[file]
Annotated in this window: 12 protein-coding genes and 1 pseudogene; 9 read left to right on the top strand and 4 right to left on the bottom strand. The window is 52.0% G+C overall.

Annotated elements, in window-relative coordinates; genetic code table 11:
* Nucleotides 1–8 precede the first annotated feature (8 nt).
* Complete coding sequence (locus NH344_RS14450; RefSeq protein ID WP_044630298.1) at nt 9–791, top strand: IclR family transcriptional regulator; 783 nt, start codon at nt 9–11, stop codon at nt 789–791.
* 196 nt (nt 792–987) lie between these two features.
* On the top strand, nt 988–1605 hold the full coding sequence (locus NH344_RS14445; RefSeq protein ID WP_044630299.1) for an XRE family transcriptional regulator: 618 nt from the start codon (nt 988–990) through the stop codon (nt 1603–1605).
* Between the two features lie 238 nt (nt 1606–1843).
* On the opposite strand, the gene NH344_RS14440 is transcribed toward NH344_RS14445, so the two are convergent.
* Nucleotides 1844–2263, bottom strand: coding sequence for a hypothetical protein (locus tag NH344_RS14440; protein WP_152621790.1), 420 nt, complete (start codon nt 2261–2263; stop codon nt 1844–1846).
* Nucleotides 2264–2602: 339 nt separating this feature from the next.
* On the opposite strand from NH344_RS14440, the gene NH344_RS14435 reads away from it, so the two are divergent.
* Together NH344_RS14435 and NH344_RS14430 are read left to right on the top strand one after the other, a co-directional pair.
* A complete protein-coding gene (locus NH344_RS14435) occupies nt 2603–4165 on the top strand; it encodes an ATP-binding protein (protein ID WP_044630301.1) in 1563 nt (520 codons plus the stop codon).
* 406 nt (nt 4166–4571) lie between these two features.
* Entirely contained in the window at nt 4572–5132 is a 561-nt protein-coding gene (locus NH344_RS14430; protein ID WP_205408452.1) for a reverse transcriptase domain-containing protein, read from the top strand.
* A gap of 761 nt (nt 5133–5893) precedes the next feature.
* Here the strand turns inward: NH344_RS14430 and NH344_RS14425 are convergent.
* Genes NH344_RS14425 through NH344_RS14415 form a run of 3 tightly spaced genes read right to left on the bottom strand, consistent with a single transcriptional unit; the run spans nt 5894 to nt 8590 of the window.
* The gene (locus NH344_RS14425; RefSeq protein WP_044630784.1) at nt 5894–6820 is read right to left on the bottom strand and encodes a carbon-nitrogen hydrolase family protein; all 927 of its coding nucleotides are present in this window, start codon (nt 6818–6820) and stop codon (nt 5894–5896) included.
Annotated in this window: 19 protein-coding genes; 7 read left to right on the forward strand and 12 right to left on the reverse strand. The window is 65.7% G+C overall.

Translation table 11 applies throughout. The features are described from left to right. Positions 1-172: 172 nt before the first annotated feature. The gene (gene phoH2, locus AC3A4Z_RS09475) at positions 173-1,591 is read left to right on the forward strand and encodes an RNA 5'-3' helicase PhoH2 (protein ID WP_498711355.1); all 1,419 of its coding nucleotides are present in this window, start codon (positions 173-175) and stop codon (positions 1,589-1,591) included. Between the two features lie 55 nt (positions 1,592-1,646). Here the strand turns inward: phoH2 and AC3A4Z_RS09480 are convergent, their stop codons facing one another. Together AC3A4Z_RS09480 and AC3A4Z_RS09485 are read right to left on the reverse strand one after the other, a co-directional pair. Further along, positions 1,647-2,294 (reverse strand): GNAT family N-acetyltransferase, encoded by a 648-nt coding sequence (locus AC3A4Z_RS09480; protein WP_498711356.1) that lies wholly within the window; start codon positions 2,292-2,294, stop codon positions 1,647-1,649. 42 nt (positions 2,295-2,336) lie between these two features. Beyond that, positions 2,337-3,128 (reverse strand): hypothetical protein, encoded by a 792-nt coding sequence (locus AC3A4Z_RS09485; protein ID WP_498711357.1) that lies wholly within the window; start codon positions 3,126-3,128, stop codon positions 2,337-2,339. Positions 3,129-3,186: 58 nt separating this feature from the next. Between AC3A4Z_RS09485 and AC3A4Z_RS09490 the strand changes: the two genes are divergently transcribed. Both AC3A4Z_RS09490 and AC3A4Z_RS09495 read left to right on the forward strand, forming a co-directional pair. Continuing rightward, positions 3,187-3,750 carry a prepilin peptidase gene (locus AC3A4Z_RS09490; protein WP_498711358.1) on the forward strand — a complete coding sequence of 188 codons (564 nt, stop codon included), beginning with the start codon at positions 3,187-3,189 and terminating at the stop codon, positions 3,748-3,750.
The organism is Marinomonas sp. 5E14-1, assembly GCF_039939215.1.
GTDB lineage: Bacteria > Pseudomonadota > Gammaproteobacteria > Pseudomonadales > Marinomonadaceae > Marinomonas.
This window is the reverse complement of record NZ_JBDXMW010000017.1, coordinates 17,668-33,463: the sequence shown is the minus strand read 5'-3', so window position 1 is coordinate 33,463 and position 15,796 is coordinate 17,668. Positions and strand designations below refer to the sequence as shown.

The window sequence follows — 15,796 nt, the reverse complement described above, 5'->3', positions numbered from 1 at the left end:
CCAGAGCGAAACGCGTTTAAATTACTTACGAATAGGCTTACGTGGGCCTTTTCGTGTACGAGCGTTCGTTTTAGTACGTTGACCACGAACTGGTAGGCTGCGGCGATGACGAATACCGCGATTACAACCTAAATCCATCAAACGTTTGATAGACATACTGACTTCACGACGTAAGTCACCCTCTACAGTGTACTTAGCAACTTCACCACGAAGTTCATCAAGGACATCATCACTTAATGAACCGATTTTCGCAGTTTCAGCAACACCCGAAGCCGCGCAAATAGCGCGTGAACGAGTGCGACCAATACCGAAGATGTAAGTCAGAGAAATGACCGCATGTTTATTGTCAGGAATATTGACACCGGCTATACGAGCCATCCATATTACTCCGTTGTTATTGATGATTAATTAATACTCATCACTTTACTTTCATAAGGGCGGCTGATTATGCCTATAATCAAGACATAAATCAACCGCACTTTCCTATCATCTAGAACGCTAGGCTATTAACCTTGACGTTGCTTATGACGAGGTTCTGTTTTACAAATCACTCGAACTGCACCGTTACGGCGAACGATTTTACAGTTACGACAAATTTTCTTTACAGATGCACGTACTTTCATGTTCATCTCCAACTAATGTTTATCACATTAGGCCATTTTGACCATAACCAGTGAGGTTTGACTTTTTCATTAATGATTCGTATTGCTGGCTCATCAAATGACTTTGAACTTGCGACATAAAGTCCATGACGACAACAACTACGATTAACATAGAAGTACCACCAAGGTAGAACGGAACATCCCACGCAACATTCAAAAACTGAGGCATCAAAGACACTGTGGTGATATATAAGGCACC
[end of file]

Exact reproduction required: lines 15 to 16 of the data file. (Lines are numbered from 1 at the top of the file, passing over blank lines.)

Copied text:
* Entirely contained in the window at nt 4572–5132 is a 561-nt protein-coding gene (locus NH344_RS14430; protein ID WP_205408452.1) for a reverse transcriptase domain-containing protein, read from the top strand.
* A gap of 761 nt (nt 5133–5893) precedes the next feature.